Trainer Talk: On Your Toes or Off?

Being on your toes can be a waste of energy depending on the individual style. Footwork should always change in a fight – going from bouncing to toes to flat feet throughout a fight. Being on the toes, otherwise known as bouncing, is a boxer’s rhythm, and it has only two uses: to change rhythm confusing the opponent, or to be quick to advance or retreat. When someone says you should “always be on your toes,” it’s a misnomer that means to be on the move. Otherwise, it’s misinformation if it was meant literally, even if it is meant “to be on the balls of your feet.” Being on…

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On Luck and Referee Discretion in MMA

I will continue to study the goings-on of mma, but I will not stop complaining about its flaws until change is made. Fedor Emelianenko’s defeat to Dan Henderson was fun to watch on the surface, but it contained the underlying contradictions and drawbacks of the sport. Although this bout did not have the feature of a buffoon jumping up and down in a dry pre-fight warm-up or doing some victory dance after landing a Hail-Mary overhand, the outcome can arguably be credited to luck. Emelianenko knocked Henderson down after rushing in, fell into being swept, got punched, went limp, got punched in the back of the head a couple…

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New York Daily News Golden Gloves 2012 Fight Log

Walking out of St. Bernard’s Hall after the opening round of the 85th Annual New York Daily News Golden Gloves, I was struck with a feeling of anger. Anger at amateur boxing scoring, and anger at ignorant spectators. Friends, fans, and fake-friends can say whatever they want about what could have been done, but they don’t know what the camp knows about what was done. No one else knows what went into that fight. No one knows the discussions and the preparation. To lose on the brink of victory was an agony that a fighter can be proud of while the misery weighs on his stomach alone. Well, my…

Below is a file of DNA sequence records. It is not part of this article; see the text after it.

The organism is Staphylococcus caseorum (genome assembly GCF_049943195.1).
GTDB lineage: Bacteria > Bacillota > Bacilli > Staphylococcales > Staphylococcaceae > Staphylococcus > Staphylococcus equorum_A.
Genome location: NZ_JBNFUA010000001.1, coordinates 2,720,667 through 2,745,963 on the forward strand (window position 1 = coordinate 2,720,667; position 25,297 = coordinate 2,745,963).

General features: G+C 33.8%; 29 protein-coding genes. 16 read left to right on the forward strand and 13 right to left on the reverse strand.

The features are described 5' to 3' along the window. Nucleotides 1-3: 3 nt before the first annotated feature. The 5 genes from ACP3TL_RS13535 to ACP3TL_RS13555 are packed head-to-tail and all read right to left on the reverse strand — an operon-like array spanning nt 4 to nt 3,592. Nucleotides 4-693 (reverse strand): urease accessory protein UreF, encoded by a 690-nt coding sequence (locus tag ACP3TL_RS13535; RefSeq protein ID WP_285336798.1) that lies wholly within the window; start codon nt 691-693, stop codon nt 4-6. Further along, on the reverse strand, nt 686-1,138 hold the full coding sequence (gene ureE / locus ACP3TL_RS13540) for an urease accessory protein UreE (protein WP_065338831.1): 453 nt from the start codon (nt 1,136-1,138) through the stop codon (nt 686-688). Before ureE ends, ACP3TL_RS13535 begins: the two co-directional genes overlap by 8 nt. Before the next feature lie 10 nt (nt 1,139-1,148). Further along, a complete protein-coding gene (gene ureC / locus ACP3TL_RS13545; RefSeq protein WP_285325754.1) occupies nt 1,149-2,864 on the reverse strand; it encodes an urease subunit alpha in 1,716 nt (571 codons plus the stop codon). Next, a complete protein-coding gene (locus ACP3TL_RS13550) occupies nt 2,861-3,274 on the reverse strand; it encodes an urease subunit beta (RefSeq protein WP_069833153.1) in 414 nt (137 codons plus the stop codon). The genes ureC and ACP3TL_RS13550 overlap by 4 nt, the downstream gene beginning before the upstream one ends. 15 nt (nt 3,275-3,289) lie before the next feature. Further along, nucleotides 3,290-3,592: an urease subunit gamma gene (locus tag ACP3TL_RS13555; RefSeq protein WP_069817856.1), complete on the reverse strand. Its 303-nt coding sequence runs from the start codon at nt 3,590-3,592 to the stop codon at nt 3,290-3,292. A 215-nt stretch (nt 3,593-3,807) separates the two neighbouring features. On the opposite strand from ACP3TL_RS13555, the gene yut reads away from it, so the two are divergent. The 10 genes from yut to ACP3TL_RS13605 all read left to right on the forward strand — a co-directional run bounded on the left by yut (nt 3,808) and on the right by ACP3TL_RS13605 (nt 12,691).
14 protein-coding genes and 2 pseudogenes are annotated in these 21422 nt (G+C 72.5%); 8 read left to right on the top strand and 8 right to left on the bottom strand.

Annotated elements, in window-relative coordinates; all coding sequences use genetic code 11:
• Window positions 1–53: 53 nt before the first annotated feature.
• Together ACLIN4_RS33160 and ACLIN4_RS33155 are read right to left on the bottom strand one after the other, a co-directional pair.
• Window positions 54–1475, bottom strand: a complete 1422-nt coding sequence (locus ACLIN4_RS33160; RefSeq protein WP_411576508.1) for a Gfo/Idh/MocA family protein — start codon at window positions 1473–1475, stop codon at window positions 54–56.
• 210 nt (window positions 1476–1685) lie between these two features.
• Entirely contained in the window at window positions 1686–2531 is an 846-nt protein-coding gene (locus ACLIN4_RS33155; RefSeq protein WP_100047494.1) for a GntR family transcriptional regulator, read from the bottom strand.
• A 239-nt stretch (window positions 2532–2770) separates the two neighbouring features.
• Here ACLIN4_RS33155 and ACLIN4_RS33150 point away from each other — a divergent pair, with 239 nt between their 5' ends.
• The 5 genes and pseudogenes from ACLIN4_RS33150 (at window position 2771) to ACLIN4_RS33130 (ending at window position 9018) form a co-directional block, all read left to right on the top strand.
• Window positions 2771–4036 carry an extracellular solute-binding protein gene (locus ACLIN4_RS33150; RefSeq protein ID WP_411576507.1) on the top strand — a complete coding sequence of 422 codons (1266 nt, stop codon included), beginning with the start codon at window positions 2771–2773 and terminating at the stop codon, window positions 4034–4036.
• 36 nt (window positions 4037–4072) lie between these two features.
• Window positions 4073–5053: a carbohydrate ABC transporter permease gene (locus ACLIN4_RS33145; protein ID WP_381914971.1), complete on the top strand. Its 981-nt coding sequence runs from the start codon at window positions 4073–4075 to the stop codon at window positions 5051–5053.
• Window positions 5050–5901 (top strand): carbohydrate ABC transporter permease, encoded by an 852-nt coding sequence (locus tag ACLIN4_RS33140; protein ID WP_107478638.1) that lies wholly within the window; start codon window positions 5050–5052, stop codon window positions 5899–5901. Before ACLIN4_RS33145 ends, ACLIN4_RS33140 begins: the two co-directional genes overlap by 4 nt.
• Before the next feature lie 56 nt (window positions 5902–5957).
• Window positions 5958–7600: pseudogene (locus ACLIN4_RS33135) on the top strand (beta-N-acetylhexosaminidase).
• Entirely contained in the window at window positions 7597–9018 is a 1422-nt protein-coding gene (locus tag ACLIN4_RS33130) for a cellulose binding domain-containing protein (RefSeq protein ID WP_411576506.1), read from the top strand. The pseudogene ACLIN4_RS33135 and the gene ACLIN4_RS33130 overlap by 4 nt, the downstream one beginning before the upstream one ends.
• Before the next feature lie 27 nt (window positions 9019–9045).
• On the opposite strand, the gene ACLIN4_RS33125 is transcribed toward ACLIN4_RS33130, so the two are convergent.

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The Fraudulence of Trainers and Some other Topics

Boxing is filled with trainers who can throw mitts like Roger Mayweather or talk-up the basics of boxing. They may use the allure of an “advanced system” of fighting that has some fancy name or use the cheerleading tactic of praise to sell their products. Some of these guys try to reinvent the wheel with the promise that their students will have fun learning. Some posers name-drop famous names and pretentiously title their school or programs. But boxing, like any good art, is like writing–no one is going to create the secret to taking everyone to the top. There is no secret to being a good writer. As there…

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The Jab vs. The Straight Lead of JKD

Having just read The Straight Lead by Teri Tom, I was compelled to write about “The Boxing Jab.” The straight lead works as a more powerful jab than the boxing jab, and it indeed has more reach than the classic boxing jab. The problem is that the straight lead serves no additional function from a ‘regular jab’ than to make up for its lack of power in the wrist (as the straight lead’s form is to not turn the wrist) with explosive hip rotation. JKD people tend to overstate the effectiveness of hip rotation in the jab, simultaneously underestimating the effectiveness of shifting weight and the dynamics of not…

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Hero Worship and the Black Belt Bait and Switch